Take one look at a nighttime photo of the Northeast from space, or a map of the region’s population density, and it’s immediately clear why we have a night sky problem. Millions of people crowded between Boston and Philadelphia means millions of lights illuminating our streets, businesses and homes, creating enough light pollution to severely dull our night sky.
But we need our starry night sky. Increasing evidence suggests that light pollution has real effects on our health. And few would argue it’s also good for the soul. There’s nothing quite like gazing up at a clear night sky brilliantly lit by thousands of stars to make you stand in awe of the universe and reflect on your place in it.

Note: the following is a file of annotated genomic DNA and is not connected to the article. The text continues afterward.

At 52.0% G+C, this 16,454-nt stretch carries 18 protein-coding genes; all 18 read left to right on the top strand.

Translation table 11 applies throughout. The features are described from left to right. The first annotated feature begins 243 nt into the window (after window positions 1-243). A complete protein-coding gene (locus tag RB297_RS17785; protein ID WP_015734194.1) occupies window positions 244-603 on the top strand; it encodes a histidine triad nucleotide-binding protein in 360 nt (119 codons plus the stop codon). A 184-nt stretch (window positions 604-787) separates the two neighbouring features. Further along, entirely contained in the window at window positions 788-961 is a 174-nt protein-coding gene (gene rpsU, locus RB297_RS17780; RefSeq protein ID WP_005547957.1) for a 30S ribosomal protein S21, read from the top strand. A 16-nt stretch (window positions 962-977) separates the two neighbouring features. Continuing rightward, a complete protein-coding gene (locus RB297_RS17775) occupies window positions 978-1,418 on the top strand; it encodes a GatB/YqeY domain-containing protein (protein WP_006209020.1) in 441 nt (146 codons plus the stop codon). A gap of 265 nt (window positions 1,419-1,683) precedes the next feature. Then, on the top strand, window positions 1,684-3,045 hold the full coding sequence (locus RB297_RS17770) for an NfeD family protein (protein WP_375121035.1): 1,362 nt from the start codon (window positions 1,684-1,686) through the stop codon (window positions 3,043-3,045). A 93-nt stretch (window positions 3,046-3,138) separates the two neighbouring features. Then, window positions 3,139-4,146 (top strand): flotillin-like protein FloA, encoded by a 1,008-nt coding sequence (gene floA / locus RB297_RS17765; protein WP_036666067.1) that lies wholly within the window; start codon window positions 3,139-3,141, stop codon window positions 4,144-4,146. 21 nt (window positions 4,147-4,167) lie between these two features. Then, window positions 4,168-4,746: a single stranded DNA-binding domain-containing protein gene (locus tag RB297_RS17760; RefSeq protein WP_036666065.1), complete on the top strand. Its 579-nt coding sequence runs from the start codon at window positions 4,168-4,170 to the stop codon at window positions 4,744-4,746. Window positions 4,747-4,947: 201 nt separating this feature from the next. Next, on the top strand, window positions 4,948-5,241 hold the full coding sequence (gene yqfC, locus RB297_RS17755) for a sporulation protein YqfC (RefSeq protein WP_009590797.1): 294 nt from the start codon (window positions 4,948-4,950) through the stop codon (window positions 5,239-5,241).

If you think you have to go out west to see a spectacular starry night sky, think again. The Northeast has several great areas from which to check out a clear night sky complete with views of the Milky Way. Among the best is Pennsylvania’s Cherry Springs State Park.
Nearly as remote and wild as it was 200 years ago, 82-acre Cherry Springs is a favorite among East Coast astronomers. In 2008, it was named just the second International Dark Sky Park in the world. The park features a night sky viewing area and has 30 campsites.
Cherry Springs is also surrounded by the massive 262,000-acre Susquehannock State Forest. And if you’re looking to wrap your stargazing in with a great backpacking trip, the Susquehannock Trail – a loop trail roughly 85 miles long – passes nearby.
To maximize the excitement of your night sky viewing, coordinate your park visit with one of the regular meteor showers that occur throughout the year, including the Perseids Meteor Shower in early August.